0

I have to change the wiring from my old incandescent bulb to the 3 prong H4 connector. How do I know which is the high/low/ground wire?

  • What are the colors of the existing wires? If two have the same base but a different trace then they are the feed and the third is the return. – Solar Mike Sep 27 at 19:55
  • Why do you need to change them out? Most incandescent bulbs have replacement of the same model in hologen or just about any other thing you can find. It should be fire/forget on these. – Pᴀᴜʟsᴛᴇʀ2 Sep 27 at 19:59
  • Colors on existing incandescent plug are yellow/white/black. New H4 adapter plug colors are blue/white/green – Tom Sep 27 at 20:00
  • Going with higher wattage bulb. Old light is sealed beam. Plug on new bulb is different. – Tom Sep 27 at 20:02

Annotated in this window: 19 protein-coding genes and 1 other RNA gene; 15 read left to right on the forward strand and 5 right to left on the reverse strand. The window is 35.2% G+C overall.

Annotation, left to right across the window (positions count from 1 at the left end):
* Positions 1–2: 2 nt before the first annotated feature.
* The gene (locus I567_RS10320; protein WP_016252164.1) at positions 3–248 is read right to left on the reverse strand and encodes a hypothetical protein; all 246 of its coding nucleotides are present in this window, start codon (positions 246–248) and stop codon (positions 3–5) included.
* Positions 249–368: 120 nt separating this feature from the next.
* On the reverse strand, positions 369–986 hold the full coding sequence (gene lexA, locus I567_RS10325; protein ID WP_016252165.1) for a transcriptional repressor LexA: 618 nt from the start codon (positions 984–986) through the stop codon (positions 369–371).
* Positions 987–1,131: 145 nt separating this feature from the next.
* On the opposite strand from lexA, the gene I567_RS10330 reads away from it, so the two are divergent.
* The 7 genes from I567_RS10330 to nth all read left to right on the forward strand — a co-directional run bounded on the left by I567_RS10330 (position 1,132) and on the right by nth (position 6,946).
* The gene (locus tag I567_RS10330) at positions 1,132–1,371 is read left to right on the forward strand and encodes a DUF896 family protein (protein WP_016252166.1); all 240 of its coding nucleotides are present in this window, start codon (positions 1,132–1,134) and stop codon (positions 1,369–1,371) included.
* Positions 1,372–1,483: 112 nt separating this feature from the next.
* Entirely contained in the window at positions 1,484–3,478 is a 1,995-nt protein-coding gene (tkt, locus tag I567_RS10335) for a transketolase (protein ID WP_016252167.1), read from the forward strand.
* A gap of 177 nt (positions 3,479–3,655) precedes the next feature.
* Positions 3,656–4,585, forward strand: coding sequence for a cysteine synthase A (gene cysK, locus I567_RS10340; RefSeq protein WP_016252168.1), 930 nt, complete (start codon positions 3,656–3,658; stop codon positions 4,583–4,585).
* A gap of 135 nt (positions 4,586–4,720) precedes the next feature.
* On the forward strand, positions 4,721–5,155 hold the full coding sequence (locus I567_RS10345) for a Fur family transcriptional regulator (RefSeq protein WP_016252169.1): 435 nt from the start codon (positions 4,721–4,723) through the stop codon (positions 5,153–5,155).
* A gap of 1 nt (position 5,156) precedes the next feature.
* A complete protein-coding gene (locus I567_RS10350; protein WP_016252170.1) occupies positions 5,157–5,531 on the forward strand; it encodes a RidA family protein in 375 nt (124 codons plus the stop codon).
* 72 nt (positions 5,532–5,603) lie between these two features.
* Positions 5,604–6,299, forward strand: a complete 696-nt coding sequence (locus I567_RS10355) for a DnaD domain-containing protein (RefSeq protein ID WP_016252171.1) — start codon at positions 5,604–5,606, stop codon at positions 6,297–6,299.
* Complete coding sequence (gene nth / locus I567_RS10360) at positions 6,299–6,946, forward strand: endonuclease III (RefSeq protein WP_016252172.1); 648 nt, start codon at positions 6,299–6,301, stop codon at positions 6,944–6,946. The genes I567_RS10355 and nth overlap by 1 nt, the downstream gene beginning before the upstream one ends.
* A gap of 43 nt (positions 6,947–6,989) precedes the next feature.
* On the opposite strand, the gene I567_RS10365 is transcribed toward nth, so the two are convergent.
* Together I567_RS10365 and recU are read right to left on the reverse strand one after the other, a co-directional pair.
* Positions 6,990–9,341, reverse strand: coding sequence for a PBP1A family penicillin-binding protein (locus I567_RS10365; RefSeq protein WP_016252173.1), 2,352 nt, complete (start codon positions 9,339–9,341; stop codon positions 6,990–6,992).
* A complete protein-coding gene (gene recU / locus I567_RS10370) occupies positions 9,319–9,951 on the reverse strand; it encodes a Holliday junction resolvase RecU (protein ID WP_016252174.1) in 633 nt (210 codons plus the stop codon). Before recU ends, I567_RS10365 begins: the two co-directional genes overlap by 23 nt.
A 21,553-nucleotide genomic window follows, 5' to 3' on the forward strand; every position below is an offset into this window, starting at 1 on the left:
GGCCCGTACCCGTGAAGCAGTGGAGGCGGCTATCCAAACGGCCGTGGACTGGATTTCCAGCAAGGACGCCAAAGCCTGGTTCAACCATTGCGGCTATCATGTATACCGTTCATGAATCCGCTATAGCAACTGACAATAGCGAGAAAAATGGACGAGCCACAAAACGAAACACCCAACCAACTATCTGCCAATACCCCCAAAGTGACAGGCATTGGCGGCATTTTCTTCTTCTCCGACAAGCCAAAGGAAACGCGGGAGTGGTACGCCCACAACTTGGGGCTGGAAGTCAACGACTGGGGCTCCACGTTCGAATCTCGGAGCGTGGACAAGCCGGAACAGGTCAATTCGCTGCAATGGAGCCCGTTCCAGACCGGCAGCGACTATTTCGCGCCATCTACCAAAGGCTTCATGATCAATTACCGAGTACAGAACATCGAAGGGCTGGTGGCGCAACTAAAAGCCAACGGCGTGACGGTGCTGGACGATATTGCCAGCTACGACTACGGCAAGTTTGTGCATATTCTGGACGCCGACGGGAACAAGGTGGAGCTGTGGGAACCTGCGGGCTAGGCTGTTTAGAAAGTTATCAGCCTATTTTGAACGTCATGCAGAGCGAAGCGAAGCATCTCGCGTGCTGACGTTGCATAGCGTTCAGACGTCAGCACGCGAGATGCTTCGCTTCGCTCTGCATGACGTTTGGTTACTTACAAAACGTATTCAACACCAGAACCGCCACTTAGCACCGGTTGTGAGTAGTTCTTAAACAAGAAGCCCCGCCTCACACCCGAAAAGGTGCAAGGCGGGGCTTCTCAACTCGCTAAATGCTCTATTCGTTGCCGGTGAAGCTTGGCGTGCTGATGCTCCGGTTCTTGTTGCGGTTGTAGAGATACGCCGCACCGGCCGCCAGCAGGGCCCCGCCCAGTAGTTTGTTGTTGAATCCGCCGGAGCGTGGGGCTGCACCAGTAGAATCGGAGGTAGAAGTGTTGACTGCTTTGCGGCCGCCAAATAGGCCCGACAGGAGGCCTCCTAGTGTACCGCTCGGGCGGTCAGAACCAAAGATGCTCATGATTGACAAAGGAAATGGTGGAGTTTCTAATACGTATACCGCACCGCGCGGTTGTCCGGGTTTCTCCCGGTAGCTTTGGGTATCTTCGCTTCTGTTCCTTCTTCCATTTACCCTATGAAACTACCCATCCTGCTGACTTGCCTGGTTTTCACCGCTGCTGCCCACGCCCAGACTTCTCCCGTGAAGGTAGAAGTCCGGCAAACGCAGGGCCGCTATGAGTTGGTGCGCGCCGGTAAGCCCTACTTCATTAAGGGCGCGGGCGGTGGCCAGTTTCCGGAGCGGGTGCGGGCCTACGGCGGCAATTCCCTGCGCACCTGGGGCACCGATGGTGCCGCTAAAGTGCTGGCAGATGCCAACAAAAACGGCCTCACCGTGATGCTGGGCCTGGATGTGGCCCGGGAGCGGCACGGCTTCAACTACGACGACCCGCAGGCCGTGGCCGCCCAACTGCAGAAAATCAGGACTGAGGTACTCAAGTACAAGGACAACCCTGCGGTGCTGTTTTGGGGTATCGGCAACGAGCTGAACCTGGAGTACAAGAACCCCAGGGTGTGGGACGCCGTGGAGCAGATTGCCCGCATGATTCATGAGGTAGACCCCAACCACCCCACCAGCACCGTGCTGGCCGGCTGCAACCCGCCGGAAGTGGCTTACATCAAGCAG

• Do you have relays in the light circuit or does it go straight through the switch? Halogens draw more current and can burn out switches on old cars that don't use relays – Dave Smith Oct 31 at 12:22
1

When I've changed sealed beans for halogens, the connector on the back of the sealed beam was the same as the replacement H4- that was for 5 3/4" round lamps though, other types may vary.

Hold the H4 connector in your hand pointing away from you (as if the bulb was plugged in on the other side, with the wires towards you). The vertical pin on the left is ground, the horizontal one across the top is low, and the right vertical is high.

Then find the ground wire - with the lights switched off and both existing lamps unplugged, set a multimeter to continuity mode, and check each existing wire to the negative on the battery. One will show continuity - I'm fairly confident it'll be the black one.

Then set the meter to 0-20v DC, and switch on low beam. Test between the ground wire and each of the other two - one will show 12v, the other zero. Repeat with high beam on and check that it's the other way round.

Your Answer

By clicking “Post Your Answer”, you agree to our terms of service, privacy policy and cookie policy

Not the answer you're looking for? Browse other questions tagged or ask your own question.